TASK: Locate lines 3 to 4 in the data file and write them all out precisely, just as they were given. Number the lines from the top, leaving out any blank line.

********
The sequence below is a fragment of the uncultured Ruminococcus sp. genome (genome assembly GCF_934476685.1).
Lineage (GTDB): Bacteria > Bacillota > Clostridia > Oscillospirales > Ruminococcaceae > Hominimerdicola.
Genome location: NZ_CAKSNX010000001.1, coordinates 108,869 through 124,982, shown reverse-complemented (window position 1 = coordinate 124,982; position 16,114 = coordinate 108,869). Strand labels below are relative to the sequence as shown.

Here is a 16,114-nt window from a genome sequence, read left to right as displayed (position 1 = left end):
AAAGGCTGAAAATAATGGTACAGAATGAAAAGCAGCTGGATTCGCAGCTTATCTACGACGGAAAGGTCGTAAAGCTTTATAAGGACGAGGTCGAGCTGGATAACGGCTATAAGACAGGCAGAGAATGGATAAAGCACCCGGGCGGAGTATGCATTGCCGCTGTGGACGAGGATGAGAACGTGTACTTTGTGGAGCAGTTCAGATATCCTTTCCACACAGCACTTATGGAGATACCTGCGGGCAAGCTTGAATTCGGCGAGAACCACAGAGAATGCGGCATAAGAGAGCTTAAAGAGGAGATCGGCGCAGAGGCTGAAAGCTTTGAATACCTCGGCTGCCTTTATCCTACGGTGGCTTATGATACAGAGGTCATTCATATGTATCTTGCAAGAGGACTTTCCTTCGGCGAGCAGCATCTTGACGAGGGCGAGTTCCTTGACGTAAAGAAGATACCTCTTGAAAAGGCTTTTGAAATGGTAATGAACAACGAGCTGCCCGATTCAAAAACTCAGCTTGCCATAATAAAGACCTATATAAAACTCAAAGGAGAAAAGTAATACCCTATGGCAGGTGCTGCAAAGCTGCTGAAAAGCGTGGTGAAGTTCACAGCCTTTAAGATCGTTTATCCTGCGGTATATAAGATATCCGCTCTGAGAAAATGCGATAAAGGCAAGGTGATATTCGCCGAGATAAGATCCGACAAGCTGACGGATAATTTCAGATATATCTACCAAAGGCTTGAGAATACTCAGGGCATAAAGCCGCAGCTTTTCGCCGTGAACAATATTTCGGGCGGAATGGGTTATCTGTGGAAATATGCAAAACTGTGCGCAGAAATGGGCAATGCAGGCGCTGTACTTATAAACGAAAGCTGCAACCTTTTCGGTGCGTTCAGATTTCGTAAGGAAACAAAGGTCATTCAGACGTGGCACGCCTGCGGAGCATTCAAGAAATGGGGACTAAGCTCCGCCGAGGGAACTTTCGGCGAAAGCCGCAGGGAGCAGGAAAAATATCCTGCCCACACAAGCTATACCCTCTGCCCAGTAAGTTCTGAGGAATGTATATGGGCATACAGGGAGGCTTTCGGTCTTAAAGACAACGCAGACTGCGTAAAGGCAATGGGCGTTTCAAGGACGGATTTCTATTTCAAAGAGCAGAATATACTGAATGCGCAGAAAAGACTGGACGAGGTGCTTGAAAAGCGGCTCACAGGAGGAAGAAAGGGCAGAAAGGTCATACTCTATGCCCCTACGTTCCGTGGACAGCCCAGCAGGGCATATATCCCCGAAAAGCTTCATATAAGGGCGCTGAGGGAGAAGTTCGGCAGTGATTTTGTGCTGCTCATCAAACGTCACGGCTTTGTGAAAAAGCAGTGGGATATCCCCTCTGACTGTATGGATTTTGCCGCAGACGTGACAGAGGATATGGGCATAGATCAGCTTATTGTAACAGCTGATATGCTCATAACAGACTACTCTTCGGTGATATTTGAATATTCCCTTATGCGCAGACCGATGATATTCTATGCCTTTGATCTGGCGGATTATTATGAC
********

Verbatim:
Genome location: NZ_CAKSNX010000001.1, coordinates 108,869 through 124,982, shown reverse-complemented (window position 1 = coordinate 124,982; position 16,114 = coordinate 108,869). Strand labels below are relative to the sequence as shown.

Here is a 16,114-nt window from a genome sequence, read left to right as displayed (position 1 = left end):